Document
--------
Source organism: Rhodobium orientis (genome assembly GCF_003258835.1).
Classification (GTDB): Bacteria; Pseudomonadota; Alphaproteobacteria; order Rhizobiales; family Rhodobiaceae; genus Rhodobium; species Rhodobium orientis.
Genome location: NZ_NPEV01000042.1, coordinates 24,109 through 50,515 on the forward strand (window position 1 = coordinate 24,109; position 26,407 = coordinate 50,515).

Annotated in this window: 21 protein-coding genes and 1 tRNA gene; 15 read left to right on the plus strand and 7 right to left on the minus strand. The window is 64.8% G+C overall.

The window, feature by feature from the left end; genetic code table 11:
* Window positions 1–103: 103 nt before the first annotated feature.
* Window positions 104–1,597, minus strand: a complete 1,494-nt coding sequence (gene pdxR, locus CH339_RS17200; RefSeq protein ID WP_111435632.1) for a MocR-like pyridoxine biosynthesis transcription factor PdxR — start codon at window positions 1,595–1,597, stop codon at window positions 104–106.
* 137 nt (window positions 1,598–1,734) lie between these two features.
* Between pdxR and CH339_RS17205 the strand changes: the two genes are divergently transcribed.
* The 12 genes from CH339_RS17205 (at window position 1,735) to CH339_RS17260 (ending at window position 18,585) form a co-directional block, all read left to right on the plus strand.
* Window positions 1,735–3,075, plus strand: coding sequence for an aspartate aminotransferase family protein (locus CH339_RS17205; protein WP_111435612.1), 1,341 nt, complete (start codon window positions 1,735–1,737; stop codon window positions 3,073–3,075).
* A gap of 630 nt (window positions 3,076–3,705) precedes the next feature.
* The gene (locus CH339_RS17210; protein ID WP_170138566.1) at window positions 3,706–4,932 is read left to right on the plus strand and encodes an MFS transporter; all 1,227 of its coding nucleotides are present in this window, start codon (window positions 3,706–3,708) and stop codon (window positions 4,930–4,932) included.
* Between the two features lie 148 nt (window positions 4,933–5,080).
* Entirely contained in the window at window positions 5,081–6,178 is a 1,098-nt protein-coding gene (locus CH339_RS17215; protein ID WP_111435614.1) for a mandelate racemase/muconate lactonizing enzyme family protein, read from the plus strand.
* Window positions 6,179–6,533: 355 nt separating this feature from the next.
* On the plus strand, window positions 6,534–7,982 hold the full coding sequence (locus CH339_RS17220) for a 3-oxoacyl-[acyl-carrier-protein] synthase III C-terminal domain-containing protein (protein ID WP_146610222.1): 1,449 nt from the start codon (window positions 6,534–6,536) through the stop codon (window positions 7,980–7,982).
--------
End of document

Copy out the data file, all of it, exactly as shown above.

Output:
Source organism: Rhodobium orientis (genome assembly GCF_003258835.1).
Classification (GTDB): Bacteria; Pseudomonadota; Alphaproteobacteria; order Rhizobiales; family Rhodobiaceae; genus Rhodobium; species Rhodobium orientis.
Genome location: NZ_NPEV01000042.1, coordinates 24,109 through 50,515 on the forward strand (window position 1 = coordinate 24,109; position 26,407 = coordinate 50,515).

Annotated in this window: 21 protein-coding genes and 1 tRNA gene; 15 read left to right on the plus strand and 7 right to left on the minus strand. The window is 64.8% G+C overall.

The window, feature by feature from the left end; genetic code table 11:
* Window positions 1–103: 103 nt before the first annotated feature.
* Window positions 104–1,597, minus strand: a complete 1,494-nt coding sequence (gene pdxR, locus CH339_RS17200; RefSeq protein ID WP_111435632.1) for a MocR-like pyridoxine biosynthesis transcription factor PdxR — start codon at window positions 1,595–1,597, stop codon at window positions 104–106.
* 137 nt (window positions 1,598–1,734) lie between these two features.
* Between pdxR and CH339_RS17205 the strand changes: the two genes are divergently transcribed.
* The 12 genes from CH339_RS17205 (at window position 1,735) to CH339_RS17260 (ending at window position 18,585) form a co-directional block, all read left to right on the plus strand.
* Window positions 1,735–3,075, plus strand: coding sequence for an aspartate aminotransferase family protein (locus CH339_RS17205; protein WP_111435612.1), 1,341 nt, complete (start codon window positions 1,735–1,737; stop codon window positions 3,073–3,075).
* A gap of 630 nt (window positions 3,076–3,705) precedes the next feature.
* The gene (locus CH339_RS17210; protein ID WP_170138566.1) at window positions 3,706–4,932 is read left to right on the plus strand and encodes an MFS transporter; all 1,227 of its coding nucleotides are present in this window, start codon (window positions 3,706–3,708) and stop codon (window positions 4,930–4,932) included.
* Between the two features lie 148 nt (window positions 4,933–5,080).
* Entirely contained in the window at window positions 5,081–6,178 is a 1,098-nt protein-coding gene (locus CH339_RS17215; protein ID WP_111435614.1) for a mandelate racemase/muconate lactonizing enzyme family protein, read from the plus strand.
* Window positions 6,179–6,533: 355 nt separating this feature from the next.
* On the plus strand, window positions 6,534–7,982 hold the full coding sequence (locus CH339_RS17220) for a 3-oxoacyl-[acyl-carrier-protein] synthase III C-terminal domain-containing protein (protein ID WP_146610222.1): 1,449 nt from the start codon (window positions 6,534–6,536) through the stop codon (window positions 7,980–7,982).